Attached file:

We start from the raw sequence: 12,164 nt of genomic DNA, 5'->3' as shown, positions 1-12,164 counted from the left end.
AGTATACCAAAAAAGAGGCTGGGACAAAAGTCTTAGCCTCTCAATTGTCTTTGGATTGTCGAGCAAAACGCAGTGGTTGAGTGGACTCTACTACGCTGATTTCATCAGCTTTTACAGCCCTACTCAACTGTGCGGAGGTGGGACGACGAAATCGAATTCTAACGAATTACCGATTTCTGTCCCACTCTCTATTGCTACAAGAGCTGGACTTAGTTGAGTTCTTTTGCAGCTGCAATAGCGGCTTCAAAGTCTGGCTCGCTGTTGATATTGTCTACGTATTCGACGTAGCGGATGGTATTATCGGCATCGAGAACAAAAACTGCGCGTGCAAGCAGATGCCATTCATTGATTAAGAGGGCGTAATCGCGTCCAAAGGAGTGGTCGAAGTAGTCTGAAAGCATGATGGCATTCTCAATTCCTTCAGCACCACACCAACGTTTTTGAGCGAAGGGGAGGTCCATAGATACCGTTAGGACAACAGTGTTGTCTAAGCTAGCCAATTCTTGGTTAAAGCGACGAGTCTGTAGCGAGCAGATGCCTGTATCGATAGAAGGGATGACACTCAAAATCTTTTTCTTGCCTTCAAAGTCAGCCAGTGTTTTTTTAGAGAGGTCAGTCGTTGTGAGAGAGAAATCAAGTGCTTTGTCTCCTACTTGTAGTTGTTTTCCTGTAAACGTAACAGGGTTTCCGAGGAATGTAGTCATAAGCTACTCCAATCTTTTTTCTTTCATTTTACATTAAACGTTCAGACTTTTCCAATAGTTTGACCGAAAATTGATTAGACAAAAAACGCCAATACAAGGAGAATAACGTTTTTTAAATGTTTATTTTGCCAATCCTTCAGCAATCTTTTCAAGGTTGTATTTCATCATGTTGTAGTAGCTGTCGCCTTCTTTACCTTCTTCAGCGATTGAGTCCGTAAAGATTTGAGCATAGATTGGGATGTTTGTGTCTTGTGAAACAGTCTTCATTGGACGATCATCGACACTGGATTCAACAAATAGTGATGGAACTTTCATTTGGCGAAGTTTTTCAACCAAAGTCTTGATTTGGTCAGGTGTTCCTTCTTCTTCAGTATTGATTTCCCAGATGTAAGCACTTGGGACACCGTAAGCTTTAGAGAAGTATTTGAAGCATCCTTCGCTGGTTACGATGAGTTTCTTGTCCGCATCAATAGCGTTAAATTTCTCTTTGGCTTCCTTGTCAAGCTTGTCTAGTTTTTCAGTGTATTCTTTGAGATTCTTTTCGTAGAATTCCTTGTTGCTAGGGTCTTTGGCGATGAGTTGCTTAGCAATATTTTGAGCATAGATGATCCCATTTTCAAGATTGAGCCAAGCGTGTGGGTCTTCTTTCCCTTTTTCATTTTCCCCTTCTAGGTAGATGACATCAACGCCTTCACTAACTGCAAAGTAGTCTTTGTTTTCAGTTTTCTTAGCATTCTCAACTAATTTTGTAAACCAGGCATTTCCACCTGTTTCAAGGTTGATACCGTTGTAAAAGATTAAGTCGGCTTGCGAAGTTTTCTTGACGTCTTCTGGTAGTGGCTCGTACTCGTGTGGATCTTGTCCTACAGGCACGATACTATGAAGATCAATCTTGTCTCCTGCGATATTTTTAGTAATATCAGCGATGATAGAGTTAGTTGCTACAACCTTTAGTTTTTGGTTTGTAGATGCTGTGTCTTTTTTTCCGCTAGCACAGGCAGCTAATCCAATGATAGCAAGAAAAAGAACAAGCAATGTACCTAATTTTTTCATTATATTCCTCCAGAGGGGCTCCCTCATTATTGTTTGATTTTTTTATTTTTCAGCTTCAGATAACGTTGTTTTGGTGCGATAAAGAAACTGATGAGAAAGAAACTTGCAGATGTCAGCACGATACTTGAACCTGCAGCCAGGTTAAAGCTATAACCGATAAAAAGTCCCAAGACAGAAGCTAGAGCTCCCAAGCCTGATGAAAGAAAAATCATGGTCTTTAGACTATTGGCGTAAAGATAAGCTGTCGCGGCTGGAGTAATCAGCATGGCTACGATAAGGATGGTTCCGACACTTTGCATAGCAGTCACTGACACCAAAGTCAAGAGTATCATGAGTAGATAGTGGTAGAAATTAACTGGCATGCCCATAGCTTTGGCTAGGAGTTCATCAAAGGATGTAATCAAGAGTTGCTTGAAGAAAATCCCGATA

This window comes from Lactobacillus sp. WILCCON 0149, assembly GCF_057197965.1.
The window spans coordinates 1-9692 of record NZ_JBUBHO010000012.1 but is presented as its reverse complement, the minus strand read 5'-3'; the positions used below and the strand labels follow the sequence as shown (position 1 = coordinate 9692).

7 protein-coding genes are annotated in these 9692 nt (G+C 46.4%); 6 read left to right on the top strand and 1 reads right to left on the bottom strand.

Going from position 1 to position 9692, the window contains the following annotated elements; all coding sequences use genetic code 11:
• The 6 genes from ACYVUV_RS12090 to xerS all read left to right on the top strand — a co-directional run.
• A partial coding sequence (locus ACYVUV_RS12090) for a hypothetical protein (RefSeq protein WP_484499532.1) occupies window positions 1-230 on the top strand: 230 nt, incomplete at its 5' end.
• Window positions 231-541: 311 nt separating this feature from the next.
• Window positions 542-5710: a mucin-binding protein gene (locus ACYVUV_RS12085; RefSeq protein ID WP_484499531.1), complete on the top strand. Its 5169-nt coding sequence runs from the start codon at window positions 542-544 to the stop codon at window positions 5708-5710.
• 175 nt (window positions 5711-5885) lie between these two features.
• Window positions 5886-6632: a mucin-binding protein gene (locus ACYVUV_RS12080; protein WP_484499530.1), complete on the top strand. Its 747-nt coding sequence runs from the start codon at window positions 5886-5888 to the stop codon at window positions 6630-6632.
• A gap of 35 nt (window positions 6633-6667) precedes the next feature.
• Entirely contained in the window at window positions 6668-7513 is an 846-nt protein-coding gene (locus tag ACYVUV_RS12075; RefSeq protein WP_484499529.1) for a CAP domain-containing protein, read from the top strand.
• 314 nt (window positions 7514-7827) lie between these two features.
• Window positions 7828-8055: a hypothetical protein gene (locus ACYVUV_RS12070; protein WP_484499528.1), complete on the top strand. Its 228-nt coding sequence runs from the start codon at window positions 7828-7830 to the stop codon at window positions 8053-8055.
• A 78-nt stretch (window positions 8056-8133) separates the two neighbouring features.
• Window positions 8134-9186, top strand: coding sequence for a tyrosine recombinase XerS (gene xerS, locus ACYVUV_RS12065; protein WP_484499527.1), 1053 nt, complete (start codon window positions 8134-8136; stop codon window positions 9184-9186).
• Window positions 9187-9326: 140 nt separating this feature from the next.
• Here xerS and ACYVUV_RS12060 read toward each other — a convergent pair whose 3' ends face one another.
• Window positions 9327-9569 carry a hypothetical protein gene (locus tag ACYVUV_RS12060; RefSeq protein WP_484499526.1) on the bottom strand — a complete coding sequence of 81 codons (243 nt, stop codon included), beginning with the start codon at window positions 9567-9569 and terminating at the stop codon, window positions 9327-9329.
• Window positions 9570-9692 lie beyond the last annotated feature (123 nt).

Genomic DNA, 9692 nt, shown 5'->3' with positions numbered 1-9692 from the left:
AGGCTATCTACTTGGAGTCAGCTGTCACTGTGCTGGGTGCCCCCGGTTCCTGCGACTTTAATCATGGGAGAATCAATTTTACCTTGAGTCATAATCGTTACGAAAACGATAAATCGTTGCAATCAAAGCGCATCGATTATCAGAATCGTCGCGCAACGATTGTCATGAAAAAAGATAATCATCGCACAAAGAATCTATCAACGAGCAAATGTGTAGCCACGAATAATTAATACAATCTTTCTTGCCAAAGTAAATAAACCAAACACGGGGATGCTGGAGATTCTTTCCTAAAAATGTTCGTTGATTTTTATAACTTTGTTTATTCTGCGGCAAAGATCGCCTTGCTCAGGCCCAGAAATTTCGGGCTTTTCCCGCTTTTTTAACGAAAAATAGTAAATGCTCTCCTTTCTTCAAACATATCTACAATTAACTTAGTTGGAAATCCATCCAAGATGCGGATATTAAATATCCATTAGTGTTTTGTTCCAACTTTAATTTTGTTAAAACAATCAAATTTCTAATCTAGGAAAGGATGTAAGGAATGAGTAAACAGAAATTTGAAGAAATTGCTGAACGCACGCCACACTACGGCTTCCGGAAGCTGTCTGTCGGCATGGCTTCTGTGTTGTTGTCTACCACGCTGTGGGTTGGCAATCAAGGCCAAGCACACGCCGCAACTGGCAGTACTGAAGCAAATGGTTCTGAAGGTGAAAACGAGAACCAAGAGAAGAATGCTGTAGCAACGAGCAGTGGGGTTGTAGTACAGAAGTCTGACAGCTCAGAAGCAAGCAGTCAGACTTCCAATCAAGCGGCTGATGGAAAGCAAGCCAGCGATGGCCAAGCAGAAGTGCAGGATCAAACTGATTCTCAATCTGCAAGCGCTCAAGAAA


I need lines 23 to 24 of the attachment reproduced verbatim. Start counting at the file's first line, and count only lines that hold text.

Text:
Genomic DNA, 9692 nt, shown 5'->3' with positions numbered 1-9692 from the left:
AGGCTATCTACTTGGAGTCAGCTGTCACTGTGCTGGGTGCCCCCGGTTCCTGCGACTTTAATCATGGGAGAATCAATTTTACCTTGAGTCATAATCGTTACGAAAACGATAAATCGTTGCAATCAAAGCGCATCGATTATCAGAATCGTCGCGCAACGATTGTCATGAAAAAAGATAATCATCGCACAAAGAATCTATCAACGAGCAAATGTGTAGCCACGAATAATTAATACAATCTTTCTTGCCAAAGTAAATAAACCAAACACGGGGATGCTGGAGATTCTTTCCTAAAAATGTTCGTTGATTTTTATAACTTTGTTTATTCTGCGGCAAAGATCGCCTTGCTCAGGCCCAGAAATTTCGGGCTTTTCCCGCTTTTTTAACGAAAAATAGTAAATGCTCTCCTTTCTTCAAACATATCTACAATTAACTTAGTTGGAAATCCATCCAAGATGCGGATATTAAATATCCATTAGTGTTTTGTTCCAACTTTAATTTTGTTAAAACAATCAAATTTCTAATCTAGGAAAGGATGTAAGGAATGAGTAAACAGAAATTTGAAGAAATTGCTGAACGCACGCCACACTACGGCTTCCGGAAGCTGTCTGTCGGCATGGCTTCTGTGTTGTTGTCTACCACGCTGTGGGTTGGCAATCAAGGCCAAGCACACGCCGCAACTGGCAGTACTGAAGCAAATGGTTCTGAAGGTGAAAACGAGAACCAAGAGAAGAATGCTGTAGCAACGAGCAGTGGGGTTGTAGTACAGAAGTCTGACAGCTCAGAAGCAAGCAGTCAGACTTCCAATCAAGCGGCTGATGGAAAGCAAGCCAGCGATGGCCAAGCAGAAGTGCAGGATCAAACTGATTCTCAATCTGCAAGCGCTCAAGAAA